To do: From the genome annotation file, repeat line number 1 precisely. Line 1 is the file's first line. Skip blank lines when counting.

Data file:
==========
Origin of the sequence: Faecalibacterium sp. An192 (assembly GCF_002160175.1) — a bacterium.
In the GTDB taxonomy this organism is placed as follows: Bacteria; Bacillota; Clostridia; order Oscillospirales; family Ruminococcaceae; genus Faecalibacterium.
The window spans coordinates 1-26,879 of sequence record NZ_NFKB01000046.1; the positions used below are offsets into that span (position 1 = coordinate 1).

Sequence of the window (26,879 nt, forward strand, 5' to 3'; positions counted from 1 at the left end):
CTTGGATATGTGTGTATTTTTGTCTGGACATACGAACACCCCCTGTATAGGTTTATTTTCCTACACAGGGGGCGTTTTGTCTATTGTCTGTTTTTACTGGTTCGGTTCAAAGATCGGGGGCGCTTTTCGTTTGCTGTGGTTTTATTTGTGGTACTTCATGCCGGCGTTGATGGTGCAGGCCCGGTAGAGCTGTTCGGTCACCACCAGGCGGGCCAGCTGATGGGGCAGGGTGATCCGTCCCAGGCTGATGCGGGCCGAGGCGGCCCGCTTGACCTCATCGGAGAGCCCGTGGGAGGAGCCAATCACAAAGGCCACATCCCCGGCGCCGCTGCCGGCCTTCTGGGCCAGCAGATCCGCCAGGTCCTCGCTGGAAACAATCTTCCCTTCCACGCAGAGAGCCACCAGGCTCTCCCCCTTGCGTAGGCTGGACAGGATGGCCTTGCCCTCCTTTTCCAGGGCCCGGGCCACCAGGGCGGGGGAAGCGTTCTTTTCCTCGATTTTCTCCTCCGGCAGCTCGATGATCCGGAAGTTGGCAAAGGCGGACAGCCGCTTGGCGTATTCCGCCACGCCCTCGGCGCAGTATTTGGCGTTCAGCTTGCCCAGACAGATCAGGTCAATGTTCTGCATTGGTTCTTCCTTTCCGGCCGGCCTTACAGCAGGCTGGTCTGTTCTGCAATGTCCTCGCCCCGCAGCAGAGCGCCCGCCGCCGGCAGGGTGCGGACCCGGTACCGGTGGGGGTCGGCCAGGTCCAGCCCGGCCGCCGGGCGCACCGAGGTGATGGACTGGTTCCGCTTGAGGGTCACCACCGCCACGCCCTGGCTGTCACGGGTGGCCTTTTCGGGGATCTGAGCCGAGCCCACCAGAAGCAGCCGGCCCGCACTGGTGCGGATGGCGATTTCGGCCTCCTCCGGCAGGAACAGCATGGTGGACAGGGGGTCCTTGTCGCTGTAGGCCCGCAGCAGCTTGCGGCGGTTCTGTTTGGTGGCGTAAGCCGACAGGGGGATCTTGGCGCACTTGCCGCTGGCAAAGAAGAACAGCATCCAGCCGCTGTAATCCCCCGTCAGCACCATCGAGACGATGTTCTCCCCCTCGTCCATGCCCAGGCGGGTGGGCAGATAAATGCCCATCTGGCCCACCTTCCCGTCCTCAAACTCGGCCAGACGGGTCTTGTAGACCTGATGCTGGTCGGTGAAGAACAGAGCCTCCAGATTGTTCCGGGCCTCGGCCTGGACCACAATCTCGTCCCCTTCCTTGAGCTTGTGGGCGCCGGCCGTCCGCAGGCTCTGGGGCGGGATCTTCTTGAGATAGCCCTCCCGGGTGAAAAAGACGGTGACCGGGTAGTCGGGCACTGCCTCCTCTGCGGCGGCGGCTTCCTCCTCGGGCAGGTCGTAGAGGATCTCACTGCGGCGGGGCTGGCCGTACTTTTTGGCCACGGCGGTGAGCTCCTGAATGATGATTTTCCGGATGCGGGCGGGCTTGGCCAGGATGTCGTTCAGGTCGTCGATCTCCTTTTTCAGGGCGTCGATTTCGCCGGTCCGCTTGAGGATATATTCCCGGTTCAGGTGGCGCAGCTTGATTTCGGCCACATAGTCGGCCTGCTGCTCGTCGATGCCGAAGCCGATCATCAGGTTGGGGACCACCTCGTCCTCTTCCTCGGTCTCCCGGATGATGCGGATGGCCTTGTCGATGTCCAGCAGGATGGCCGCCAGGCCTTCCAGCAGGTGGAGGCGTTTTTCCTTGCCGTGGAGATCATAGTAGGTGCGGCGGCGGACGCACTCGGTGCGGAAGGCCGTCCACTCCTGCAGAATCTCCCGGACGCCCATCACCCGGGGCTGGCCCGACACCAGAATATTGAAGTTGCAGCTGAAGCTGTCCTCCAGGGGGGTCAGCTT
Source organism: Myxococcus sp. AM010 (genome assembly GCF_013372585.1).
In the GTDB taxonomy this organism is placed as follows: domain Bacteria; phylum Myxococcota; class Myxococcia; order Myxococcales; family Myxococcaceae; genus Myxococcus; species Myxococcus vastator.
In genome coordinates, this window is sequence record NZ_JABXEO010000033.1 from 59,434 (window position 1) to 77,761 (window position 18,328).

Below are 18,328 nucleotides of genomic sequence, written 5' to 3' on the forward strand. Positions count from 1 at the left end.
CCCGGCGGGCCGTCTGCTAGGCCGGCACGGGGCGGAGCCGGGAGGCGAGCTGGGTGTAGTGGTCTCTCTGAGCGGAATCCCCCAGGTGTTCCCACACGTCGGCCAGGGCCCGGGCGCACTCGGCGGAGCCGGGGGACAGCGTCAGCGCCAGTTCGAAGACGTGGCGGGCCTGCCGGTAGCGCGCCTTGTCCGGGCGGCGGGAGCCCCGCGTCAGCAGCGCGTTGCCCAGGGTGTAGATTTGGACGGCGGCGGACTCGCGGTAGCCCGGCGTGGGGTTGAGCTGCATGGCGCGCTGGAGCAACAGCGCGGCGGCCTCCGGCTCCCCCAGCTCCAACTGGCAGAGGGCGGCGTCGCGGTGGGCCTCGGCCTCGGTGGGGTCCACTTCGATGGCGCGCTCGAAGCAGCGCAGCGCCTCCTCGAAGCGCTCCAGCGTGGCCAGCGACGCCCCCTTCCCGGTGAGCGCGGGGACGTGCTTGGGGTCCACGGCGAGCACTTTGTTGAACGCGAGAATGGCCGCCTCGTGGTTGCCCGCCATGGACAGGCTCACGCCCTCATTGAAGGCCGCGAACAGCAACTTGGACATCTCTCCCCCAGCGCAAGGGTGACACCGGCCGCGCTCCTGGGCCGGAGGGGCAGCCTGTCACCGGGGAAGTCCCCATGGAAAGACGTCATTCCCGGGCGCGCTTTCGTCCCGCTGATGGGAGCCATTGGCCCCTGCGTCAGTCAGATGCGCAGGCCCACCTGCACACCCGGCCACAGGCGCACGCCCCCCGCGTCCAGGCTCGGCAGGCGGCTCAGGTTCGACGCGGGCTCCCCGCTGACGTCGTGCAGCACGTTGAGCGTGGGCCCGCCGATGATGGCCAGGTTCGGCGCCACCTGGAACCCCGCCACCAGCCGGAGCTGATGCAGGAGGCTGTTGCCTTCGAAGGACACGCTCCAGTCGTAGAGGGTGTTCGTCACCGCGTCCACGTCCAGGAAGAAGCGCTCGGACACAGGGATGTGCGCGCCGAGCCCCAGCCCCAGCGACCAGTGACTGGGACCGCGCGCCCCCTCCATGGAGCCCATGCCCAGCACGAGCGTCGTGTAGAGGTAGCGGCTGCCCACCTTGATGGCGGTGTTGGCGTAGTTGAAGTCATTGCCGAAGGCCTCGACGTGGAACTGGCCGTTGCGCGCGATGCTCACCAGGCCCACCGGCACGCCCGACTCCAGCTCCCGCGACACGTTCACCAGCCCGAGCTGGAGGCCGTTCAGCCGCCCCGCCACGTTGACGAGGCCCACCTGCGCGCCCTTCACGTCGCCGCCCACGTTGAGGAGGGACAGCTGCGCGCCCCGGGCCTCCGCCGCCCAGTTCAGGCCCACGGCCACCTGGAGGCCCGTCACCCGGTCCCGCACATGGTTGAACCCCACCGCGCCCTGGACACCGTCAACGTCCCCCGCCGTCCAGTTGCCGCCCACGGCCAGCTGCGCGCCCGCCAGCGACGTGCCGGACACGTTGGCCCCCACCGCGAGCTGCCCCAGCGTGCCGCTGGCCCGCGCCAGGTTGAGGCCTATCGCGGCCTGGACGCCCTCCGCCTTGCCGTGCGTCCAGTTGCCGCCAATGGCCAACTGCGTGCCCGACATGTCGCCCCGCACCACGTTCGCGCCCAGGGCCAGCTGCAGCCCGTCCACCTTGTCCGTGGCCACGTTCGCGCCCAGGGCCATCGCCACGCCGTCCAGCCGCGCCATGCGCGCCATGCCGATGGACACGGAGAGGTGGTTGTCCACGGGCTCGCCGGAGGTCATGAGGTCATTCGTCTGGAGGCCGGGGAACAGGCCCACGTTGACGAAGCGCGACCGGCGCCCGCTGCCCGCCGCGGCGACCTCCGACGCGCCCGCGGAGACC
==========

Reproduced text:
Origin of the sequence: Faecalibacterium sp. An192 (assembly GCF_002160175.1) — a bacterium.